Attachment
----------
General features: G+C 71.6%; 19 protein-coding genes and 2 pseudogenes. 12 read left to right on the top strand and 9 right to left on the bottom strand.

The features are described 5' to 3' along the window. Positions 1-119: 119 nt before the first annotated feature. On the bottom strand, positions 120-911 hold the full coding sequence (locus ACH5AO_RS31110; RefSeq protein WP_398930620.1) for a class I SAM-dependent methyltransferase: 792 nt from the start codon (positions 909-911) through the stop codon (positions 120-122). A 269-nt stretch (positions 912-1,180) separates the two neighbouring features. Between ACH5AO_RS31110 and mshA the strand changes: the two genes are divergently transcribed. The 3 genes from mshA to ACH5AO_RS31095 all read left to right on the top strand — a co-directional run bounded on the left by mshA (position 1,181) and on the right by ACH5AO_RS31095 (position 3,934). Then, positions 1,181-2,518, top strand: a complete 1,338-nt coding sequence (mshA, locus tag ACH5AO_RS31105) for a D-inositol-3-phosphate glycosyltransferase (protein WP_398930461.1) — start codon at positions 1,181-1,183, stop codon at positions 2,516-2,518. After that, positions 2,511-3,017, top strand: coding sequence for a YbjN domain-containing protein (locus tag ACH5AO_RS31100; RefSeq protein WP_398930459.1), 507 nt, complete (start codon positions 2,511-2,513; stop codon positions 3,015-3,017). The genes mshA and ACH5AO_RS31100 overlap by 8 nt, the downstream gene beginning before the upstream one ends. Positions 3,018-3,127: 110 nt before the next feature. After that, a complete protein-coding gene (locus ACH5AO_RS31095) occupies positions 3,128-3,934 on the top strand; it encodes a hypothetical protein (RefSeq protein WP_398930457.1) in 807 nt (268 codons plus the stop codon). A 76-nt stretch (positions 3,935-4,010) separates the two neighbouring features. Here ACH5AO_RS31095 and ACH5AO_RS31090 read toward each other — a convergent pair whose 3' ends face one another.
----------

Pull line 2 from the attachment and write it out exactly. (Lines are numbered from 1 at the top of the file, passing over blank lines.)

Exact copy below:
The features are described 5' to 3' along the window. Positions 1-119: 119 nt before the first annotated feature. On the bottom strand, positions 120-911 hold the full coding sequence (locus ACH5AO_RS31110; RefSeq protein WP_398930620.1) for a class I SAM-dependent methyltransferase: 792 nt from the start codon (positions 909-911) through the stop codon (positions 120-122). A 269-nt stretch (positions 912-1,180) separates the two neighbouring features. Between ACH5AO_RS31110 and mshA the strand changes: the two genes are divergently transcribed. The 3 genes from mshA to ACH5AO_RS31095 all read left to right on the top strand — a co-directional run bounded on the left by mshA (position 1,181) and on the right by ACH5AO_RS31095 (position 3,934). Then, positions 1,181-2,518, top strand: a complete 1,338-nt coding sequence (mshA, locus tag ACH5AO_RS31105) for a D-inositol-3-phosphate glycosyltransferase (protein WP_398930461.1) — start codon at positions 1,181-1,183, stop codon at positions 2,516-2,518. After that, positions 2,511-3,017, top strand: coding sequence for a YbjN domain-containing protein (locus tag ACH5AO_RS31100; RefSeq protein WP_398930459.1), 507 nt, complete (start codon positions 2,511-2,513; stop codon positions 3,015-3,017). The genes mshA and ACH5AO_RS31100 overlap by 8 nt, the downstream gene beginning before the upstream one ends. Positions 3,018-3,127: 110 nt before the next feature. After that, a complete protein-coding gene (locus ACH5AO_RS31095) occupies positions 3,128-3,934 on the top strand; it encodes a hypothetical protein (RefSeq protein WP_398930457.1) in 807 nt (268 codons plus the stop codon). A 76-nt stretch (positions 3,935-4,010) separates the two neighbouring features. Here ACH5AO_RS31095 and ACH5AO_RS31090 read toward each other — a convergent pair whose 3' ends face one another.